School district approves purchase of church for early childhood education

By: Jenny You, Aaron Dimick Email
By: Jenny You, Aaron Dimick Email

EAU CLAIRE, Wis. (WEAU) -- By fall, early childhood students and teachers in the Eau Claire Area School District will step into a new school.

On Monday night, the school board officially approved the purchase of Epiphany Lutheran Church along with nearly 17 acres of land.

The purchase price is $2,850,000.

The executive director of business said taxpayers won’t see an increase in taxes because the building will be financed through a 10-year bond issue and principal interest payments will be funded through operational funds.

The purchase will be closed sometime in April.

The building will be filled with at least 200 early childhood education students, a group that continues to see overcrowding.

President of the school board Dr. Carol Craig said the purchase is a win-win.

“It’s a win-win for students, it’s a win-win for staff, it’s a win-win for Epiphany Lutheran. Finally we have a facility for all of our early childhood kids to come to one location, saving staff expenses in terms of traveling, saving transportation having really predictable and appropriate programs for these young learners,” said Craig.

Craig said the seven different centers that early childhood students currently use will close by next fall, freeing up space for other programs that would normally use those buildings.

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EAU CLAIRE, Wis. (WEAU) -- This week the Eau Claire Area School District will move forward on a controversial issue, converting Epiphany Lutheran Church into an early education center.

But what's next for the Eau Claire congregation?

WEAU 13 News got its first look inside the soon-to-be school Sunday.

Lockers, a gym, and classrooms with blackboards, it looks like a school, but the building is home to Epiphany Lutheran.

“About 1995 they moved up to this facility trying to increase the size of the school and the membership,” said Patrick Thony.

The Congregational President said the school, known as Eau Claire Lutheran School, didn’t grow as planned.

“The extra money they had kept going to the school to keep it open for Christian education. But it eventually got to the point where the church could no longer afford to make up that difference,” Thony said.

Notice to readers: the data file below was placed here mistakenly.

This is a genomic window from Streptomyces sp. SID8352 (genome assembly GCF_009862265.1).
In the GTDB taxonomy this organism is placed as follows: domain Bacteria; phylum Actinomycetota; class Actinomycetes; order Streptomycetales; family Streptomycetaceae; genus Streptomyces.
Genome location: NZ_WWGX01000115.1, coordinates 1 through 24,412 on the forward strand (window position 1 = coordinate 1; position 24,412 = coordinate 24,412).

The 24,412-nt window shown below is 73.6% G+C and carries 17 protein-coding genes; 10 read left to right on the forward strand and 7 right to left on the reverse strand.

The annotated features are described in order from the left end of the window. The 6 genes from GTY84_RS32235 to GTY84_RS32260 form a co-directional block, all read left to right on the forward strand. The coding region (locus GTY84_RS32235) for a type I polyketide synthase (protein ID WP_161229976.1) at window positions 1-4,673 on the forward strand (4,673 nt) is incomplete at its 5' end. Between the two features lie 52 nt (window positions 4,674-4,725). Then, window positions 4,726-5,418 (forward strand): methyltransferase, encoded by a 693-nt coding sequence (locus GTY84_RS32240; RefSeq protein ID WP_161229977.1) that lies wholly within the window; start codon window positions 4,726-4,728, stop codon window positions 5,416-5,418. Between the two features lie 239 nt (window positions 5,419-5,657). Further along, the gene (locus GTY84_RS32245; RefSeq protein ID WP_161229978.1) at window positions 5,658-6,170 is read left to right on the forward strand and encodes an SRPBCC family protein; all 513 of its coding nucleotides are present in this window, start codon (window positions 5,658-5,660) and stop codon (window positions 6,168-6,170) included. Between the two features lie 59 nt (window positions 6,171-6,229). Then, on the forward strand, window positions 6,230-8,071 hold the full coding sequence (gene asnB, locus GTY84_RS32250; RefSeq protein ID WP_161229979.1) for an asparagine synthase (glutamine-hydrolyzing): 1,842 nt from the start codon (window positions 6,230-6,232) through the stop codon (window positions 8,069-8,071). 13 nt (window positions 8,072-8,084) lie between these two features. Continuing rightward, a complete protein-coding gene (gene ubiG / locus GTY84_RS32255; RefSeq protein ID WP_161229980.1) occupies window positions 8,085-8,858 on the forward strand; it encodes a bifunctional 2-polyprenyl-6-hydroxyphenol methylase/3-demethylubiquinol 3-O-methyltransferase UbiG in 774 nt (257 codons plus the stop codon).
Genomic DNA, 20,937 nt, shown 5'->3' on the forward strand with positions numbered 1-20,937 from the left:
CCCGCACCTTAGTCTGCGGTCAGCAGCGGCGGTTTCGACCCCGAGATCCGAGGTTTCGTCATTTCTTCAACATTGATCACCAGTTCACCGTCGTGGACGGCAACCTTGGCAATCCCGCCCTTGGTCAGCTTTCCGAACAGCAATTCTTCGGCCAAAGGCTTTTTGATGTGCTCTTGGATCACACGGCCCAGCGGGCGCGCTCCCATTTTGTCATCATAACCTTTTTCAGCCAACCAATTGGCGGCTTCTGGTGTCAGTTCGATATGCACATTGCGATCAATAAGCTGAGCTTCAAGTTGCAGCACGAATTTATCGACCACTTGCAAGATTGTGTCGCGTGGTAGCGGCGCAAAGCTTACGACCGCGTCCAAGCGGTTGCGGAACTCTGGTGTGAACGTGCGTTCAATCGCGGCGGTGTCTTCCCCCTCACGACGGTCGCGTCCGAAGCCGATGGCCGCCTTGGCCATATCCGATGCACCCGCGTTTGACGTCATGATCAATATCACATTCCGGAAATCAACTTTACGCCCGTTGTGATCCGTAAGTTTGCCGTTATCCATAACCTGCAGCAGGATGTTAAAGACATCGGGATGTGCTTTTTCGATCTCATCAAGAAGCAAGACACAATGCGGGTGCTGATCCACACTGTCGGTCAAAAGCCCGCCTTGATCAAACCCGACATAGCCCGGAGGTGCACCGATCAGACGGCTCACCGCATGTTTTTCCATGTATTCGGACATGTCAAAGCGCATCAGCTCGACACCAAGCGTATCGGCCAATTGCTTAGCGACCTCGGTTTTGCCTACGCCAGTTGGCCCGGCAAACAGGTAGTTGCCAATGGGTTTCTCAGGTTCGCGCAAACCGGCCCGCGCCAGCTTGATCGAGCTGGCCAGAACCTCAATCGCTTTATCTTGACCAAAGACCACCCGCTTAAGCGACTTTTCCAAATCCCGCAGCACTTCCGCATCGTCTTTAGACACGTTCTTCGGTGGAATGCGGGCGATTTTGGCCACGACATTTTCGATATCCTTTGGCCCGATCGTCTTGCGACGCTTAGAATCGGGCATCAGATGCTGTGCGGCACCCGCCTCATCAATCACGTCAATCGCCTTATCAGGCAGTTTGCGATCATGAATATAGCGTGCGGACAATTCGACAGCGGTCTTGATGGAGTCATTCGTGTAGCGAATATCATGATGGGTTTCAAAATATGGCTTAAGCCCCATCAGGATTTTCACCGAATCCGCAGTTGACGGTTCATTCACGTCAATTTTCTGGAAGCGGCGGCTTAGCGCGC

School bells stopped ringing in 2011.

And although Epiphany has 400 members, costs to keep the doors open have been less than heavenly.

“Our mortgage is $22,000 a month. I would say it’s got to be over double of any congregation in our area,” Thony said.

So when the school district started shopping for a new location for its pre-K classes, Thony said he had administration come and take a look.

“When they walked in the door and saw it was actually a 43,000 square foot school with no church ever built, they were pretty amazed,” Thony said.

A referendum to buy the building for $3.9 million bombed in 2011.

But the district has been able to resurrect the proposal, moving forward on buying Epiphany for $2.8 million without voter approval.

School Board President Carol Craig said the district plans to finalize the purchase this spring and move in around 200 little learners this fall.

“They're able to walk in and turn the lights on and basically use it as a school today,” Thony said.

But what will happen when the crosses come down?

Thony said it is possible Epiphany could join congregations with Our Redeemer Lutheran Church in Eau Claire or use its building.

“You almost wonder if this wasn't the use for this all along. We weren’t able to afford it. It gives the school district a building at a very affordable price. It's a good thing for the community and for the kids in our community,” Thony said.

He said the joint congregation with Our Redeemer would have to be approved by members of both churches.

The Epiphany purchase will be brought up at the School Board's Monday night meeting.

The school district said a early childhood education building is needed because of overcrowding in other facilities.

A referendum could have been launched for voters to approve the purchase, but petitions with enough signatures were not handed in by the deadline.


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